Controlling the costs of operating a restaurant is often a very tricky thing. One needs to balance the labor, food and liquor cost against sales in order to make any sort of realistic profit.
This is often a daunting task for any restaurateur, even those backed up with an excellent support staff. Quite often I find that restaurateurs get so deeply involved in their day-to-day business that they lose sight of the objectives they started out with and often fail. That stems not from working too little, but too much. It is necessary to have someone work as an objective observer, providing the restaurateur with an independent analysis of the operation and a review of the business’ operating expenses.
One reason that a newspaper review is often helpful to an owner/operator is that it affords an independent critical analysis of the food and service, the two most critical parts of any restaurant operation. But media critics are not professional restaurant analysts and they only write about dining experiences. They have no idea whether a property is profitable or taking a huge loss. Moreover, they are unable to really help the restaurateur fix any problems they may be experiencing. Even a positive review, though it may bring in more sales, may hurt because those are not profitable sales.
Restaurant consultants (see article) can help an operation much more than an accountant or a new chef. The reasons are too numerous to mention here, but suffice to say that the right consultant can look at both spending habits and food operations and help revise them both to more manageable numbers.
Epicurus has generally revised our clients’ food costs to an average of 23.8% for the last two years. Though some clients are more successful than others, the impact usually lasts a number of years. Speaking only for Epicurus, our rate of return for our clients is about 20 to 1. These are extraordinary in that every dollar spent will return itself in a year, twenty-fold. So consultants… the right consultants, can truly help recoup losses and salvage a business from financial doldrums at little or no long-term cost.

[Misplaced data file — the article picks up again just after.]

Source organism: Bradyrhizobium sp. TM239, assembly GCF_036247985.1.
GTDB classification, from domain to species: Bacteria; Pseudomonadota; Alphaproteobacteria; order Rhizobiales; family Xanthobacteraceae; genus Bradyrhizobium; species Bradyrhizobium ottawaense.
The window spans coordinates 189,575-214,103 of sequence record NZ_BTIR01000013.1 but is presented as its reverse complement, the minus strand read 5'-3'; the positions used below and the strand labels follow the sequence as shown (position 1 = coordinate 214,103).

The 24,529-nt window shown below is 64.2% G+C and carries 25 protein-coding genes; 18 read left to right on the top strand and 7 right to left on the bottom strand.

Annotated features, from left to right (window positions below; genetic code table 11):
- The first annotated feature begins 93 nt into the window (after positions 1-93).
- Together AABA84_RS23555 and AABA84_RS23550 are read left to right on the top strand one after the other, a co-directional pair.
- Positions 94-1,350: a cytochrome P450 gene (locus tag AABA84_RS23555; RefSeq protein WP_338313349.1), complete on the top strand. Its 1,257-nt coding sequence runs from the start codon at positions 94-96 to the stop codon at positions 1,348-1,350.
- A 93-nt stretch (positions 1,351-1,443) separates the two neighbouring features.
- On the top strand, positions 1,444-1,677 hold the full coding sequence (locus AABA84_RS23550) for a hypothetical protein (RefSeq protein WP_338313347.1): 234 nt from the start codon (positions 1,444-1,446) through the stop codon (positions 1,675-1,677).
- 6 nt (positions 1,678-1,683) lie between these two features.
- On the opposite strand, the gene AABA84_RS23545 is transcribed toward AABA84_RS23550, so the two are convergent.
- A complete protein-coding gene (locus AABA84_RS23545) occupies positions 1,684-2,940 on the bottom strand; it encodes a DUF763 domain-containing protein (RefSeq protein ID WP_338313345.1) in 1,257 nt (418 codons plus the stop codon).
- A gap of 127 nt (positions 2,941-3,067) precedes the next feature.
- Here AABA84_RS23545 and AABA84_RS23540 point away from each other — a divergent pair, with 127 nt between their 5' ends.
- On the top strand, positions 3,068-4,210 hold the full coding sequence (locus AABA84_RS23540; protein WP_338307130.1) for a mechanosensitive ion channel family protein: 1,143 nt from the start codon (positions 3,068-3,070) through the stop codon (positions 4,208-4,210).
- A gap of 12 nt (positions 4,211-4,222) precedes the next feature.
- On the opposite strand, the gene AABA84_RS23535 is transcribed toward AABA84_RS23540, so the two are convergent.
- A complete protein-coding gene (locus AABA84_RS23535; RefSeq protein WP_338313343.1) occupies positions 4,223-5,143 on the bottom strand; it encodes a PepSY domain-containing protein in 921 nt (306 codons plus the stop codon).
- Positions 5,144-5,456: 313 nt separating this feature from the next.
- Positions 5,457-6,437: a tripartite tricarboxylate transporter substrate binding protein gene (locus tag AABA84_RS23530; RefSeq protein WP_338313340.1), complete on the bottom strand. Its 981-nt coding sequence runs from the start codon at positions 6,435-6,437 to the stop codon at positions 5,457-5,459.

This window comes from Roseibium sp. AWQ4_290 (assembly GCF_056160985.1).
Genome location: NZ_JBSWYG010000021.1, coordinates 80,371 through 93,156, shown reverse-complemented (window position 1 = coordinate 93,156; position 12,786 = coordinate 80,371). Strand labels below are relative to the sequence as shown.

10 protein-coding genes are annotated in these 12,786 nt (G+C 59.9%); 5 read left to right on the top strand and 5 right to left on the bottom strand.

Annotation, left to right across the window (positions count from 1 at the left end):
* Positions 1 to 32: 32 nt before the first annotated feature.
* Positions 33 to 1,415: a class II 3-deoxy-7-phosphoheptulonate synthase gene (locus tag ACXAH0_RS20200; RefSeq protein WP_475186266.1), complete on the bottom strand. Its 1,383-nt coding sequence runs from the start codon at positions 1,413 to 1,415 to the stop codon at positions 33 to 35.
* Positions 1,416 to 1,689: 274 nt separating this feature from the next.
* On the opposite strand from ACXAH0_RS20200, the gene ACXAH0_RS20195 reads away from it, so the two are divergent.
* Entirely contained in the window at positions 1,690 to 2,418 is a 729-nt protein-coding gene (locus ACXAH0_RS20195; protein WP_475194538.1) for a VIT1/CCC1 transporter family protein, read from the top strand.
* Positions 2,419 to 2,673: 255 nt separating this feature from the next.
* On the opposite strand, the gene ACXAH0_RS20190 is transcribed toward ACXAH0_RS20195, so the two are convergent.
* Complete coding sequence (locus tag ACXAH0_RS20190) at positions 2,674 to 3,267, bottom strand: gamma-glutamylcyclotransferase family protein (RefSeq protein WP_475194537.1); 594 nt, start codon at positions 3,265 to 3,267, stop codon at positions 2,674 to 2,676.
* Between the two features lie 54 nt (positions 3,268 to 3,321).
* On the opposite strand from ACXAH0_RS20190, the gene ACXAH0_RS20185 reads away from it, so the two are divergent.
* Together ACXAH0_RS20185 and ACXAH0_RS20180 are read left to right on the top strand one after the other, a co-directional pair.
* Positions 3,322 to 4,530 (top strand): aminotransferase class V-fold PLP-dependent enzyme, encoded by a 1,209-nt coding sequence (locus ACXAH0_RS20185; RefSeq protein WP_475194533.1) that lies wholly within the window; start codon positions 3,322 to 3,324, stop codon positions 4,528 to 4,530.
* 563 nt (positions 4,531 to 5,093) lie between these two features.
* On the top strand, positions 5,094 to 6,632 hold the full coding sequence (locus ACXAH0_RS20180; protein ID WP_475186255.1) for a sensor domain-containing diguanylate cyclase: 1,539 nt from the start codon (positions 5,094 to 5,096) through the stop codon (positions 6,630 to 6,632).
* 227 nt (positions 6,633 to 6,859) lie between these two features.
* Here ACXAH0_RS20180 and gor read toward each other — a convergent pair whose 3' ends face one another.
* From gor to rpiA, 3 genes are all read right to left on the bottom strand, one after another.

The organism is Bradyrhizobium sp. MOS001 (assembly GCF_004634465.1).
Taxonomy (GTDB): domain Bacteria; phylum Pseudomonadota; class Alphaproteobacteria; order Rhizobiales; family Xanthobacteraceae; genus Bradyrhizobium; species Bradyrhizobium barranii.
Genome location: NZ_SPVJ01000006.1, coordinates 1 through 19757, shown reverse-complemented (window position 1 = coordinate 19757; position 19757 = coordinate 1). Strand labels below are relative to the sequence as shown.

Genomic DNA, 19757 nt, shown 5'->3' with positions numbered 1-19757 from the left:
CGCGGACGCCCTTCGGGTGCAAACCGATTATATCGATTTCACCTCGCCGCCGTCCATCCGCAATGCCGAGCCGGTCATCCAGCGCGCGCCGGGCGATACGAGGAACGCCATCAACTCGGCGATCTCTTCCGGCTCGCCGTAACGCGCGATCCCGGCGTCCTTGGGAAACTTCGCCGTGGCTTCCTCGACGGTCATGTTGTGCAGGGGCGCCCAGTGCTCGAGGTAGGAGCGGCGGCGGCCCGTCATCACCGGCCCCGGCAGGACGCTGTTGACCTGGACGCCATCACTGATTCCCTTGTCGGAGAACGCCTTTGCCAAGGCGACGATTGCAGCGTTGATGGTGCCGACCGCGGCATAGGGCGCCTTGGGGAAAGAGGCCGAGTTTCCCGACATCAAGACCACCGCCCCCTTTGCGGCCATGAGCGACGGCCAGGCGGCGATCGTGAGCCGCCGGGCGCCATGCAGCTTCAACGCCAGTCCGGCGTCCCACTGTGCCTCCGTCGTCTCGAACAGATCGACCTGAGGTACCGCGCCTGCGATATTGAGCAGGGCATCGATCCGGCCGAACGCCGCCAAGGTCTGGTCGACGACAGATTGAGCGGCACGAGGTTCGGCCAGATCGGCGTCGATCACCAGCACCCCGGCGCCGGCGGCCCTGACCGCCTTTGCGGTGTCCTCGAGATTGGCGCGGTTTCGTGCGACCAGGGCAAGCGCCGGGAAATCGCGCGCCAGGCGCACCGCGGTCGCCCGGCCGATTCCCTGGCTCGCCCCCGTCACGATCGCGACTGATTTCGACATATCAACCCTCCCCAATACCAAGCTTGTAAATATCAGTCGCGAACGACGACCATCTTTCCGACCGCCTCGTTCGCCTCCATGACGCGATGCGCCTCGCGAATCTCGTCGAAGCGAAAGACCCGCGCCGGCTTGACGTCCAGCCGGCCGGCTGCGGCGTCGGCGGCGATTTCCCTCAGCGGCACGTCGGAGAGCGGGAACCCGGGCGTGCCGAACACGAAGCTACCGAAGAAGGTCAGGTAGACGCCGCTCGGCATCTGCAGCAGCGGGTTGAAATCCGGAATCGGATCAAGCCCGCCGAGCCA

How do we do it, you ask? Simple: we review every single purchase you’ve made over a specified period. This data is analyzed against recipes and operational procedures. Each ingredients and the labor used to prepare, serve and sell it is then costed out to calculate the actual cost of each dish on the menu. The information is then totaled to give a clear picture of actual food and operations costs.
When I first learned to calculate food costs, it was on an inventory basis as most people in the industry do. Why do it that way? Good question. There are two methods of determining food cost. One uses the inventory method… total purchases are what percentage of total food sales. That’s a good method except that it only gives a picture of the current, immediate spending habits. It does not allow identification of specific dishes that may be made incorrectly, where waste is occurring, where the retail price of a dish is disproportionate to the cost and where recipes may need to be adjusted to compensate for high ingredient costs. Moreover, it does not allow identification of how the meals sold are packaged or presented. Does the restaurant give too much salad or more bread than necessary? Perhaps they give their customers soup, salad, bread, appetizer and dessert as part of a dinner but put out a huge main course portion too. These issues are properly identified along with solutions that will have a positive effect by the consultant who has an objective perspective.
The alternate, and best method of food cost calculation is to take each recipe and cost out each specific ingredient down to fractions of a cent. See an example of our reports here. This allows the consultant to identify each component of a dish and adjust prices or quantities of ingredients accordingly. This does not mean raising prices or cutting back on portion size, which is the usual answer to these problems. Rather, the consultant will be able to identify problems, address them with food purveyors and with kitchen staff. Suppose, for example, that a restaurant had an employee that once worked as a butcher but they buy all their meats vacuum-packed and pre-trimmed to save money. Are they really saving money? Actually, they are not. In fact, they’re doing a double disservice because their customers can’t order a custom sized cut. A consultant looks at the entire picture and objectively analyzes everything, helping to revamp the operation in such subtle ways that regular customers will never know there was outside help.
We at Epicurus hold the belief that if some chains can operate successfully at less than 20% food costs, so can any independent restaurateur. But it takes professionals to get a restaurant from an average 30-something percent down to the low twenties. Epicurus provides just that assistance in addition to our other restaurant and food consulting services.